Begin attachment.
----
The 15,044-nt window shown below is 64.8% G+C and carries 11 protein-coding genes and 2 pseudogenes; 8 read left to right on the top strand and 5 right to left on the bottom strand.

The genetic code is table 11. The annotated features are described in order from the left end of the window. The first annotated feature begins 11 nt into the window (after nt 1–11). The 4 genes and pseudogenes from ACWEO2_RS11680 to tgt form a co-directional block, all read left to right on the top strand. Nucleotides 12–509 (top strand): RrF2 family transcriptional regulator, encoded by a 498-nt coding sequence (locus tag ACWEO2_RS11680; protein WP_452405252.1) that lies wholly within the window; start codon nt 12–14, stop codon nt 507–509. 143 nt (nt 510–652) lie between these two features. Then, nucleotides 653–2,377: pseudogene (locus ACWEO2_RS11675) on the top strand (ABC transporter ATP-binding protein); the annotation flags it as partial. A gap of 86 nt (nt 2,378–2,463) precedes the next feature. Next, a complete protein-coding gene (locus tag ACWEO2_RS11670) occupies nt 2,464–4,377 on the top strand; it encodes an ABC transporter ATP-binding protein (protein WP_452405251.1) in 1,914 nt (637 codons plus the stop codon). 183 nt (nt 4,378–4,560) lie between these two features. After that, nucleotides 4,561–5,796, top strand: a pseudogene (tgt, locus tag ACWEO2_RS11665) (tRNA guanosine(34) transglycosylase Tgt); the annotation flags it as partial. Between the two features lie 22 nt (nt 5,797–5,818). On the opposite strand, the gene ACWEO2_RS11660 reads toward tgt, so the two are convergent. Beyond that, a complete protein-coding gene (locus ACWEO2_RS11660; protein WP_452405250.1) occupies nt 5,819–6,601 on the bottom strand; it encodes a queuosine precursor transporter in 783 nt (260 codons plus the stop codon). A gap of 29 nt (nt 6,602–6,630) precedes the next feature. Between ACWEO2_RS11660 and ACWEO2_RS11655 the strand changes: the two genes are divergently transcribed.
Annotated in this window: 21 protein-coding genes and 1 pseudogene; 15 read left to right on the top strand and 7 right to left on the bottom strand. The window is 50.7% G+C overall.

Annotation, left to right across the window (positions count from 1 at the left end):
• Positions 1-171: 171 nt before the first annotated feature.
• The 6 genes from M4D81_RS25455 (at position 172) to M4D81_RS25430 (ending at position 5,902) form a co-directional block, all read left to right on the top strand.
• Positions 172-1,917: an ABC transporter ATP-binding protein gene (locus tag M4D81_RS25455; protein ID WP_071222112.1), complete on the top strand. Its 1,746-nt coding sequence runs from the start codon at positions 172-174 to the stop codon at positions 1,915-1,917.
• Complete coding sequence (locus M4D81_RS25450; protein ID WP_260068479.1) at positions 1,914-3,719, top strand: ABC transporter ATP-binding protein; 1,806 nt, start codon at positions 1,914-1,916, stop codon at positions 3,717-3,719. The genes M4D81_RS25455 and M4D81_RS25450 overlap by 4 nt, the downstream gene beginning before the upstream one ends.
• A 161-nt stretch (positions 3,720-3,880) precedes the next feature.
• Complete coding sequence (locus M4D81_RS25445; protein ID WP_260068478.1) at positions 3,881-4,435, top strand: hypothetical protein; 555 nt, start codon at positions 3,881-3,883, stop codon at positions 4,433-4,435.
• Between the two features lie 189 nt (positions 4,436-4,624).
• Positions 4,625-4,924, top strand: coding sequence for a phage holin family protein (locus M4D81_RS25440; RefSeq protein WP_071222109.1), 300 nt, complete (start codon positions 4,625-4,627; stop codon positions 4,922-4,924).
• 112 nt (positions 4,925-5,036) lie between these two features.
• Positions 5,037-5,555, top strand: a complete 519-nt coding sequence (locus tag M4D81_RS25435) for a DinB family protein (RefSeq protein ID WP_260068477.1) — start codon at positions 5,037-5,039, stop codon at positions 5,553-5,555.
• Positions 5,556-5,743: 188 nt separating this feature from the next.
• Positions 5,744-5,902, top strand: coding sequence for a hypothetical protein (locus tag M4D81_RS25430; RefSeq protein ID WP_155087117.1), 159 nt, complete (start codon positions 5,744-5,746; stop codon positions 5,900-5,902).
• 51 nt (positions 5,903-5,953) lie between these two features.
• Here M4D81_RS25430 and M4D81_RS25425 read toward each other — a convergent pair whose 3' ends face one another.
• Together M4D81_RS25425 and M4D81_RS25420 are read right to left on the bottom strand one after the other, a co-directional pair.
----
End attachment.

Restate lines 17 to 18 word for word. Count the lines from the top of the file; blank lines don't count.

• 51 nt (positions 5,903-5,953) lie between these two features.
• Here M4D81_RS25430 and M4D81_RS25425 read toward each other — a convergent pair whose 3' ends face one another.